The co-ownership must also concern possession of the same property, and not physically distinct shares of the property. For example, if there are two buildings on a property and one tenant in common has possession of one, and the other tenant in common has possession of the other, it will not be a co-ownership. Each of the buildings will be owned separately.


If the parties’ intentions were ambiguous, historically the law imposed a presumption in favour of a joint tenancy. This has been partly overridden by section 26 of the Conveyancing Act 1919, which imposes a presumption that the co-ownership is a tenancy in common, unless the co-owners are trustees.

Unequal contributions to purchase price

Even if it is clear the co-ownership is a joint tenancy at law, equity might impose a trust to the effect that the parties hold their interest as tenants in common, if the parties contributed unequally to the purchase price (Ryan v Dries (2002) 10 BPR 19).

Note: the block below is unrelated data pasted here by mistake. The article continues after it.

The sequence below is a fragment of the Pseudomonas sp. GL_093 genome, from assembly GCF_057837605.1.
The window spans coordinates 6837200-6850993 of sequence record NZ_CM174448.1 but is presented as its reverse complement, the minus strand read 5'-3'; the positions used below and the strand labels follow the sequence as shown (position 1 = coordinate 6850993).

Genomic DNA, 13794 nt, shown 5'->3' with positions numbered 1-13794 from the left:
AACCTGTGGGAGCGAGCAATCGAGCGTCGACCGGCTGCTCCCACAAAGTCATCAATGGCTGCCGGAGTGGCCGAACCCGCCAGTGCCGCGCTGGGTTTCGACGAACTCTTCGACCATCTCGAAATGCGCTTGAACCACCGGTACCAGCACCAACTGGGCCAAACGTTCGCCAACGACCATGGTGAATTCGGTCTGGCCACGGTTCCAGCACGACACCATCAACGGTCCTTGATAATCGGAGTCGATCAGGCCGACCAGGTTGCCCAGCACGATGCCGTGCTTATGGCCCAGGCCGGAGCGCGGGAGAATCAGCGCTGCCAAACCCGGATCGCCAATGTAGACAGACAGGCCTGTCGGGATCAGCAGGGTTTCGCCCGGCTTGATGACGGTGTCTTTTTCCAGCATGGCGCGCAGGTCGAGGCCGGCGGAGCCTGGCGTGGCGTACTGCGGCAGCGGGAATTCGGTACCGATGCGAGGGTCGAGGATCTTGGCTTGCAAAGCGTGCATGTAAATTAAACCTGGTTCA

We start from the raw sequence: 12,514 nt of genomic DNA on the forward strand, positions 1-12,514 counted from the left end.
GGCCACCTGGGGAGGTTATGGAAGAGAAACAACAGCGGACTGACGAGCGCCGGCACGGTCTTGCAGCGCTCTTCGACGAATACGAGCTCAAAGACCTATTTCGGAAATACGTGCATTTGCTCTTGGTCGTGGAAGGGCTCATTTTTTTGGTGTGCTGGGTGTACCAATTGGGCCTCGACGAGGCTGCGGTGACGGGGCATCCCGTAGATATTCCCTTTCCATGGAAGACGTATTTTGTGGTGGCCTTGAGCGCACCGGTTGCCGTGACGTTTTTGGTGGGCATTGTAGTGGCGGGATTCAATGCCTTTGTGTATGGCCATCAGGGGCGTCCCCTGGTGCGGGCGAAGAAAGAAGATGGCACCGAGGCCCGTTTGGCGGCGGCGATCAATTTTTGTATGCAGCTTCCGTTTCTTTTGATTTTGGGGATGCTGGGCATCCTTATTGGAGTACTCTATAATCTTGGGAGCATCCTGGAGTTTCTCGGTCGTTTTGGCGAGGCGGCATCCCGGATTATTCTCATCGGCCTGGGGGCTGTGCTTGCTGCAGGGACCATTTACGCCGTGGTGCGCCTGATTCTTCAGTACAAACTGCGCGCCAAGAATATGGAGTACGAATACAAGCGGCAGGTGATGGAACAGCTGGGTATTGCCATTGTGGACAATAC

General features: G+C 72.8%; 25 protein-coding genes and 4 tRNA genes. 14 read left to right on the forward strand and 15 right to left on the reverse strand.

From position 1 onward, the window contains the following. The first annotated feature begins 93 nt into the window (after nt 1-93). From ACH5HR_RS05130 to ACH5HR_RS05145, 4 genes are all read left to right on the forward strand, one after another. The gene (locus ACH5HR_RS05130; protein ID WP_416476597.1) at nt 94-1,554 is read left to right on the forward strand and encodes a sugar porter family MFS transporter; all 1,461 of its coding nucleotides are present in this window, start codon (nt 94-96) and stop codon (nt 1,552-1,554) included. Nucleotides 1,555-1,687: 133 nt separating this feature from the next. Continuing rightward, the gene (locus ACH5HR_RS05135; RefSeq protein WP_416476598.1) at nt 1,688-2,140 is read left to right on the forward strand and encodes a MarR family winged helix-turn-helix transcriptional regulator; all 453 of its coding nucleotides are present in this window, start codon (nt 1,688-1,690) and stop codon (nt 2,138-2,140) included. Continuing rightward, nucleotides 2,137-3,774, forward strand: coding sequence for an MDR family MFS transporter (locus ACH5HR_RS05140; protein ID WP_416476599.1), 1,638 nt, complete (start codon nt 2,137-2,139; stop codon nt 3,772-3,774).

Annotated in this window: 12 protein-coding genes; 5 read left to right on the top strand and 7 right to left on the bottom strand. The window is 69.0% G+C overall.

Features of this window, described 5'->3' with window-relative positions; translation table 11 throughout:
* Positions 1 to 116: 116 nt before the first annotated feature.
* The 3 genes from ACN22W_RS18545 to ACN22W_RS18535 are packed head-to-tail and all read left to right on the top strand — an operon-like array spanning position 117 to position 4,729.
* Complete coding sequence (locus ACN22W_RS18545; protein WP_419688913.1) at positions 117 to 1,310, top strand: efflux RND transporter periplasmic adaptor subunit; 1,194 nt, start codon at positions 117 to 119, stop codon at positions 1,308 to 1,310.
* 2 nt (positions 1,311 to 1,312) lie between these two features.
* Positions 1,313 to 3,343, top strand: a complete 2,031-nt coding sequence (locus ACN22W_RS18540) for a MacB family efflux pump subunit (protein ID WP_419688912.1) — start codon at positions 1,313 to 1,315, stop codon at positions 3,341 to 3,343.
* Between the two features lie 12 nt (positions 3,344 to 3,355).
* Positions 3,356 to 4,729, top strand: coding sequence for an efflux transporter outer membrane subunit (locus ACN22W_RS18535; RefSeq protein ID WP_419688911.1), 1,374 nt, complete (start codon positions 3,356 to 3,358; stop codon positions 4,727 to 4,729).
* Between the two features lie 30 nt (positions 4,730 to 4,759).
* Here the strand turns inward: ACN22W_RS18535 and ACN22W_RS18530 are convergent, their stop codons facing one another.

Similarly, when there is no co-ownership at law and there is only one legal owner of a property, equity might impose a resulting trust when someone else has contributed to the purchase price. This was the case in Delehunt v Carmody (1986) 161 CLR 464, whereby the property was legally owned by the husband, but the wife had contributed to the purchase price. The result was that a resulting trust arose, and accordingly, the wife was equitable joint tenant for the proportion of the share of her contribution to the purchase price.

This article is not meant to act as legal advice and serve the purpose of providing academically generalised information regarding the general principles of negligence and claim for damages. If you require qualified legal advice on anything mentioned in this article, our experienced team of solicitors at Foulsham & Geddes are here to help. Please get in touch with us on 02 9232 8033 today to make an enquiry.